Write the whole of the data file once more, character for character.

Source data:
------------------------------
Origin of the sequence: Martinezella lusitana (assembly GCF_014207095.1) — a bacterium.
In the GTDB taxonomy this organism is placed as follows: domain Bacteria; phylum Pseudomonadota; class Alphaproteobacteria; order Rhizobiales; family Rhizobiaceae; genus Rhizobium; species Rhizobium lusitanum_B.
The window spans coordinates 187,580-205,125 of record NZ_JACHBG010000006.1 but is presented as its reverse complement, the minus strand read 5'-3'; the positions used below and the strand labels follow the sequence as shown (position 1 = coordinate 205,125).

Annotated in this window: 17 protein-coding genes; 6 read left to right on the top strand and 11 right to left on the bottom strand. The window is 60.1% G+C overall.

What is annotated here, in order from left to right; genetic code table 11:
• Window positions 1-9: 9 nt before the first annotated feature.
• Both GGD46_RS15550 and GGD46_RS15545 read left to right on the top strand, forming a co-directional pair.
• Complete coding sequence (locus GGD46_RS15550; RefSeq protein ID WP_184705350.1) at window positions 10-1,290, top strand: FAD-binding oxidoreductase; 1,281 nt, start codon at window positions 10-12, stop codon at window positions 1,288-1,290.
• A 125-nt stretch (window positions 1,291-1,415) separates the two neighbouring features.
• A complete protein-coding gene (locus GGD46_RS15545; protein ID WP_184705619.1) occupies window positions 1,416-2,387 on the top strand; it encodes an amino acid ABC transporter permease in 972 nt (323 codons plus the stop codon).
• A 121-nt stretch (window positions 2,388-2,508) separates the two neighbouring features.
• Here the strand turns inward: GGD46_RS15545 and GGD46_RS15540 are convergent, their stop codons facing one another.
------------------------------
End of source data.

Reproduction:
Origin of the sequence: Martinezella lusitana (assembly GCF_014207095.1) — a bacterium.
In the GTDB taxonomy this organism is placed as follows: domain Bacteria; phylum Pseudomonadota; class Alphaproteobacteria; order Rhizobiales; family Rhizobiaceae; genus Rhizobium; species Rhizobium lusitanum_B.
The window spans coordinates 187,580-205,125 of record NZ_JACHBG010000006.1 but is presented as its reverse complement, the minus strand read 5'-3'; the positions used below and the strand labels follow the sequence as shown (position 1 = coordinate 205,125).

Annotated in this window: 17 protein-coding genes; 6 read left to right on the top strand and 11 right to left on the bottom strand. The window is 60.1% G+C overall.

What is annotated here, in order from left to right; genetic code table 11:
• Window positions 1-9: 9 nt before the first annotated feature.
• Both GGD46_RS15550 and GGD46_RS15545 read left to right on the top strand, forming a co-directional pair.
• Complete coding sequence (locus GGD46_RS15550; RefSeq protein ID WP_184705350.1) at window positions 10-1,290, top strand: FAD-binding oxidoreductase; 1,281 nt, start codon at window positions 10-12, stop codon at window positions 1,288-1,290.
• A 125-nt stretch (window positions 1,291-1,415) separates the two neighbouring features.
• A complete protein-coding gene (locus GGD46_RS15545; protein ID WP_184705619.1) occupies window positions 1,416-2,387 on the top strand; it encodes an amino acid ABC transporter permease in 972 nt (323 codons plus the stop codon).
• A 121-nt stretch (window positions 2,388-2,508) separates the two neighbouring features.
• Here the strand turns inward: GGD46_RS15545 and GGD46_RS15540 are convergent, their stop codons facing one another.